Performer: The Beatles
Songwriter: George Harrison
Original Release: Revolver
Definitive Version: None
When I picked up Mom for her lung surgery in September 1999, she was pretty shaken, and appropriately so. We had to be at Riverside Methodist Hospital at 6. I know I said 7 before, but I was wrong. The surgery was scheduled for 7, but we had to be at the hospital by 6 to begin the paperwork.
I was with Mom during the admission process, during which we filled out a Durable Power of Attorney and a Living Will. I got an eye opener when Mom was asked a series of health questions that she answered honestly. When asked how much she drank on average, Mom cooly responded, nine beers … per day.
Yikes! I couldn’t drink nine beers in a single day once let alone every day. (The one time I had that much was when I went out with Mike and Steve and paid a high price for that, as I mentioned.) My max burn was a six on poker nights.
Then it was time for Mom to prep for surgery and me to hunker down in the waiting room. The surgery was expected to last three hours plus recovery time, so I would be there the whole morning.
Other than listening to the Yellow Submarine Songtrack on my Discman, I don’t remember much about that morning. I couldn’t tell you now, for example, what I did to occupy my time in the waiting room. This was before I had a notebook computer, to say nothing of a smartphone. If I had to guess, I’d say it involved some baseball-card wantlist work on paper and reading a book or two. I’m pretty sure I got some breakfast at the hospital cafeteria.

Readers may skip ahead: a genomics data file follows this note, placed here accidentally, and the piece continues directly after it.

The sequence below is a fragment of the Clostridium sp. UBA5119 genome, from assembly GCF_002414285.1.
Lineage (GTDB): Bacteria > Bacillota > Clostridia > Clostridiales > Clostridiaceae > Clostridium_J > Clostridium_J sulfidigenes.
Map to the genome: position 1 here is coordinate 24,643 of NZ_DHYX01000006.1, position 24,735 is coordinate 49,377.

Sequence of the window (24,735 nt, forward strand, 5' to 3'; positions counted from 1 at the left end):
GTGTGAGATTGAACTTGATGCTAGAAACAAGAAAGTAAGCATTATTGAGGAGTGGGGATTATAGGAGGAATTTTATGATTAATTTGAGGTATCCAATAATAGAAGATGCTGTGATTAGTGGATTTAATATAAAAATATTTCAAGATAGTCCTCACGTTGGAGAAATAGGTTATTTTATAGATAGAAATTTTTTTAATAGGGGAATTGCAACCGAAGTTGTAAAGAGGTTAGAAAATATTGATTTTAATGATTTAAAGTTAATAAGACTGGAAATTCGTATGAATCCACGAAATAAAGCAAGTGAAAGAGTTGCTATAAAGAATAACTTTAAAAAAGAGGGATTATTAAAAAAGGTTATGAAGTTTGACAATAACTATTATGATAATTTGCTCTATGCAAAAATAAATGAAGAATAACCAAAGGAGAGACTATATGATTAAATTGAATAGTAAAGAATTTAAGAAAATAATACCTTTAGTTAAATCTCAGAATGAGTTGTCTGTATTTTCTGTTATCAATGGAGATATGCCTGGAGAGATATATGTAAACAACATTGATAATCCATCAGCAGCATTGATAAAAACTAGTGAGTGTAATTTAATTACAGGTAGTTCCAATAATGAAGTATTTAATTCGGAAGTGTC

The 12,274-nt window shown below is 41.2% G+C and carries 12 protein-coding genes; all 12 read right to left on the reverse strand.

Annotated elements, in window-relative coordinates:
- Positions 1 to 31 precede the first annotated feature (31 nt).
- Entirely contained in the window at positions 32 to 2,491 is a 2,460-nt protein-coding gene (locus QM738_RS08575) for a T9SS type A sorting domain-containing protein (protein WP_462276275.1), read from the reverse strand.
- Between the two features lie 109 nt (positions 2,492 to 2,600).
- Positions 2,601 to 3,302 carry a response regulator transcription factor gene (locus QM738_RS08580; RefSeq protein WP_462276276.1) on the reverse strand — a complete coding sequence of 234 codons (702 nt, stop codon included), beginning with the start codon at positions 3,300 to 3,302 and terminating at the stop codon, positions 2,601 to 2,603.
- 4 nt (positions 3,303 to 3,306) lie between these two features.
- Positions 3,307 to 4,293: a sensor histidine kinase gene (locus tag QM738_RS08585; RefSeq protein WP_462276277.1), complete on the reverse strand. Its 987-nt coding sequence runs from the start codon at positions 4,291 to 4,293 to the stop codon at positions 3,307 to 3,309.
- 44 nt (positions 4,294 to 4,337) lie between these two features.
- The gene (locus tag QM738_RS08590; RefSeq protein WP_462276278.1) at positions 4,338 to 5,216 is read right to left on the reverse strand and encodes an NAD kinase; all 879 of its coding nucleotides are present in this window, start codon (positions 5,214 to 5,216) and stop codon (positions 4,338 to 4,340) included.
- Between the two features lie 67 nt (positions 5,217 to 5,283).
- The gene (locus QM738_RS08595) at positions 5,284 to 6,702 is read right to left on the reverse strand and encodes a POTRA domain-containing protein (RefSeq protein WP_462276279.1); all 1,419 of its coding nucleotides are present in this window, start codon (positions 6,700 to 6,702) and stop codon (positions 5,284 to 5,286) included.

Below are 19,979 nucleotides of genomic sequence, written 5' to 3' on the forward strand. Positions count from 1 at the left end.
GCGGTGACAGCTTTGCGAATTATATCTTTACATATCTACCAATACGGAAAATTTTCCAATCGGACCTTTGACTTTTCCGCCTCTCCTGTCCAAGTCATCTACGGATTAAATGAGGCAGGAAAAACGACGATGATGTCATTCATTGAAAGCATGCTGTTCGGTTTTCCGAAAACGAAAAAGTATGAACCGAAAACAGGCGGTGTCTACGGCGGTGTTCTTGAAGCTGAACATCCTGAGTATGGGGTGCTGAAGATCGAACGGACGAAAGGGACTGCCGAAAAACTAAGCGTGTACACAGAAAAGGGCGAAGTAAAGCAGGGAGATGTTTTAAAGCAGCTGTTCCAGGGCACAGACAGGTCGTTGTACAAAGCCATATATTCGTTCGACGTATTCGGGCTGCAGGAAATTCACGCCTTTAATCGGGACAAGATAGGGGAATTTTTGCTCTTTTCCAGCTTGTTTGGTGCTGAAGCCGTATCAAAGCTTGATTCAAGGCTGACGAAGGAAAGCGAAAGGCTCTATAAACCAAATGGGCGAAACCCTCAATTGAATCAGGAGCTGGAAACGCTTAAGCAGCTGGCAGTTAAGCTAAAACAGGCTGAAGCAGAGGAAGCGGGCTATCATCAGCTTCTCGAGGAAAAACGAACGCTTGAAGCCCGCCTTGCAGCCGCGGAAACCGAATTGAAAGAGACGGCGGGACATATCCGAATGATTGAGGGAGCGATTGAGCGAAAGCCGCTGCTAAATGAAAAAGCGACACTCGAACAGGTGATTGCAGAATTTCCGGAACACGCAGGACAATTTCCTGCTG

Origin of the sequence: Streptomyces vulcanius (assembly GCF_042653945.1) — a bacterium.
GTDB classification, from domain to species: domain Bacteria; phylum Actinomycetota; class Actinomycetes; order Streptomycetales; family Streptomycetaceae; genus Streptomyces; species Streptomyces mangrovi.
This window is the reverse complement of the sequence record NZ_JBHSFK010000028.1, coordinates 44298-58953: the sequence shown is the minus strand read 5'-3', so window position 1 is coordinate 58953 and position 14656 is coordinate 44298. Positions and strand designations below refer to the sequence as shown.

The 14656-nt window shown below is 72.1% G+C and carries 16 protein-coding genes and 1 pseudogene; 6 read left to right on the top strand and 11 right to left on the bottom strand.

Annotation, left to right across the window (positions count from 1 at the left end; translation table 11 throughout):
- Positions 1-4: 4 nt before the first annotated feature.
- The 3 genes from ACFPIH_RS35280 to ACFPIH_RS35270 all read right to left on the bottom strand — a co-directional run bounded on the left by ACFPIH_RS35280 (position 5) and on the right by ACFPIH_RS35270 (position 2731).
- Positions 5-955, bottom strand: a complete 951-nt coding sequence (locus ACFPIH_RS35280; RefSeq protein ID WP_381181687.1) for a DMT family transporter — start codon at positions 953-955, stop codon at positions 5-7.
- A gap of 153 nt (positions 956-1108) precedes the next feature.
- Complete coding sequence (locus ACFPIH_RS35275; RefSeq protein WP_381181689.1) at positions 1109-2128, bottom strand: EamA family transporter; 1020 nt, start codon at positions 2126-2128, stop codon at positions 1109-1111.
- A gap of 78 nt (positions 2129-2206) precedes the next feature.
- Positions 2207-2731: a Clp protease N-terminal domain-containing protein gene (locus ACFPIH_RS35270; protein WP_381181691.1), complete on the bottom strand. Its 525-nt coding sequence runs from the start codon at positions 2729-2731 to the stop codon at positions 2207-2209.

However, I waited to make any calls to the family. I’m pretty sure I’ve said this already, but no one ever is awakened by a phone call in the middle of the night or early in the morning that delivers good news, with the possible exception of the arrival of a baby.
I let Scott and Jin sleep blissfully ignorant through the night, particularly given that Jin was three hours behind my time. Plus, when I would call, I’d already know the immediate outcome, so I wouldn’t have to call back. Debbie was up and in the know, so I called her just to give her a status report.
Sometime around 10, I got the word that Mom was out of surgery and in recovery. The early word was that everything went according to plan. I called Scott and Jin.
Needless to say—but I’ll say it anyway—they were as shocked to hear the news as I was when I heard it. But at least I was able to soften the blow by saying that the surgery was successful, the doctors got what they needed to get and Mom was expected to make a full recovery. Scott said he’d call Jack and Sally for me.
Finally, Mom was released from recovery and sent to her room for what was expected to be a three-day hospitalization. (You’d think losing half of a lung would involve a longer stay.) I was allowed up to see her, briefly, and I’ve never seen anything like it. Mom still was a bit whacked out, but she recognized me. I barely recognized her: She had about a dozen tubes sticking out of her back and looked like some human-robotic amalgamation as the workers moved her from the gurney to the bed. I told Mom I would be back to see her tomorrow.
When I got home, I called Horace at The Dispatch and told him what was going on. Then, I made my final executive decision of the day: I said I was coming in to work. It was Thursday after all, and I had to lay out BT.
He wondered whether I should do this, but I said I was fine. I left open the option that I would call in sick Friday, which is exactly what I did. After the whirlwind of the past 30 or so hours—getting the call from mom at about 9 p.m. the previous night, then being at the hospital first thing in the morning and working till 1 a.m. that night, I wasn’t fine. I was pretty whipped.
So much for being on vacation.